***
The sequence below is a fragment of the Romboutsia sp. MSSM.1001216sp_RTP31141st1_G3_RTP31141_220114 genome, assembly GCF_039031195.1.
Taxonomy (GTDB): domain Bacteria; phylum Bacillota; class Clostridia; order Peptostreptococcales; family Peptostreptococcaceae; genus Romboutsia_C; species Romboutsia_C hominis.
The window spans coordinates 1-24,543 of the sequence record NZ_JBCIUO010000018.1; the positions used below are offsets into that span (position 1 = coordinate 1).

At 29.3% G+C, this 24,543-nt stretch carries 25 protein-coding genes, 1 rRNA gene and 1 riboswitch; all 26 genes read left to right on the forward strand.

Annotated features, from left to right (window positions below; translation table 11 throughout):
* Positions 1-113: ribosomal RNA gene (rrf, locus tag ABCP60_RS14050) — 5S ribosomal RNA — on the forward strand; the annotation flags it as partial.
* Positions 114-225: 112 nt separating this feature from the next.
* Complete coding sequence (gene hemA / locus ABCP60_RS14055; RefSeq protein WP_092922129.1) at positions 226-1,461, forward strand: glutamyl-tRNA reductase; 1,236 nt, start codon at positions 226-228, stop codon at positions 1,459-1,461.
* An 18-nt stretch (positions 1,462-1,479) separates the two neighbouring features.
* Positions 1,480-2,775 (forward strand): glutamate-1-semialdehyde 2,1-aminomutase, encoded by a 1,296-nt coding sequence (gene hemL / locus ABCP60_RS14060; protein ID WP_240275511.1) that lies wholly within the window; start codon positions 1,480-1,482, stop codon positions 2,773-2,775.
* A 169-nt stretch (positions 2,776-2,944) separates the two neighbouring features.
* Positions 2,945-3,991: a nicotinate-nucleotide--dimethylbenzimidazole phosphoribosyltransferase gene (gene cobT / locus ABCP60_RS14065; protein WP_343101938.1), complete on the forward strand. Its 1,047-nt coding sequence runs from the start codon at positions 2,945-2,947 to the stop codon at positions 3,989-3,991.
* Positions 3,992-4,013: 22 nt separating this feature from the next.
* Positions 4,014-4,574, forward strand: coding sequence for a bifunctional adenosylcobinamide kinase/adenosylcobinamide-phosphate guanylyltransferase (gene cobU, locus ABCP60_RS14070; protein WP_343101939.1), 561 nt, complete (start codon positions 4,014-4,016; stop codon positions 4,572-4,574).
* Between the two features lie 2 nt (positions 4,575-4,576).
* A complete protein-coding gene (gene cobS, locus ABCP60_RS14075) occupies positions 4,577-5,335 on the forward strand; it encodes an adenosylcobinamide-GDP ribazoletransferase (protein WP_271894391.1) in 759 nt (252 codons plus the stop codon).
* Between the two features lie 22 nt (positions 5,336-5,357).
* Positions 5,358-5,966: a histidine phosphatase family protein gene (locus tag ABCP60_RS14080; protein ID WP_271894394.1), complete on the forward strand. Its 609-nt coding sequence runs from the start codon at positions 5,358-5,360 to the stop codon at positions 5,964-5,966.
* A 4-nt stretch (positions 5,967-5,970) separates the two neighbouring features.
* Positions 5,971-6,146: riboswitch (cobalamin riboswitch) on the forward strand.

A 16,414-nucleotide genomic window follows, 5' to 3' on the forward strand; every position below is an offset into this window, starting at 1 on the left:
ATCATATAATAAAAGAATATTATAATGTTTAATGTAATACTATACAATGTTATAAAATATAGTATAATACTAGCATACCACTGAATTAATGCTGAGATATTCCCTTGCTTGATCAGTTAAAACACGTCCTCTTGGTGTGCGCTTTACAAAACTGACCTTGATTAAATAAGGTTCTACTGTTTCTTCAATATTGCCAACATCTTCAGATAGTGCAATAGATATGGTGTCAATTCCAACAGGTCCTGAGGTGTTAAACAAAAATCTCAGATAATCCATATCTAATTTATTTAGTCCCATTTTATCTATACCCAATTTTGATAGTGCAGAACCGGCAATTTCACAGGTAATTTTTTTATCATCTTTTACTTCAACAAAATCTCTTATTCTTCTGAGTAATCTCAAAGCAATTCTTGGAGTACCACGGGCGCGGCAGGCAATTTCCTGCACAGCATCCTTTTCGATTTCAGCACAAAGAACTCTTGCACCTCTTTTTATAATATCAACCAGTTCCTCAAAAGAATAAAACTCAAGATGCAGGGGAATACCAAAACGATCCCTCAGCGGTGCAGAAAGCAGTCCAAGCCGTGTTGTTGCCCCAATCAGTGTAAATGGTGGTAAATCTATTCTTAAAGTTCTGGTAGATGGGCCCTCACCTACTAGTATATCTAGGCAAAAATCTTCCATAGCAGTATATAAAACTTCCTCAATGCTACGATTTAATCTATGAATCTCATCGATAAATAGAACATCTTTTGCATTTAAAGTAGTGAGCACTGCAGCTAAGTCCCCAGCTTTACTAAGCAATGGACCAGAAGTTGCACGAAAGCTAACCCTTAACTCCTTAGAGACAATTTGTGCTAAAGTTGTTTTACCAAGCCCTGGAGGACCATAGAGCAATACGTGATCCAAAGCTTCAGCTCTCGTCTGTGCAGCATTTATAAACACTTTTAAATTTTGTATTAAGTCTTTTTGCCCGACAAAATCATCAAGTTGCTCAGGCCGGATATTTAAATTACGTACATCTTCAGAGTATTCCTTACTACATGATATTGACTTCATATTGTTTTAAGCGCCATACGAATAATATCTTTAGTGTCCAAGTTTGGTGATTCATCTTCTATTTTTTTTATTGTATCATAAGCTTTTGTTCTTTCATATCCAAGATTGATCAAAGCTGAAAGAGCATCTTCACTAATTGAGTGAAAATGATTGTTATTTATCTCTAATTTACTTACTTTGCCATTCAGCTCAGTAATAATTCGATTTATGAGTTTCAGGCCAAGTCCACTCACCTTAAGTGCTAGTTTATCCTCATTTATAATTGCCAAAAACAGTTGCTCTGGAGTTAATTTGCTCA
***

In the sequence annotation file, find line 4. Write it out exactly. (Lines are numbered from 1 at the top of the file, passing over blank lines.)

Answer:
At 29.3% G+C, this 24,543-nt stretch carries 25 protein-coding genes, 1 rRNA gene and 1 riboswitch; all 26 genes read left to right on the forward strand.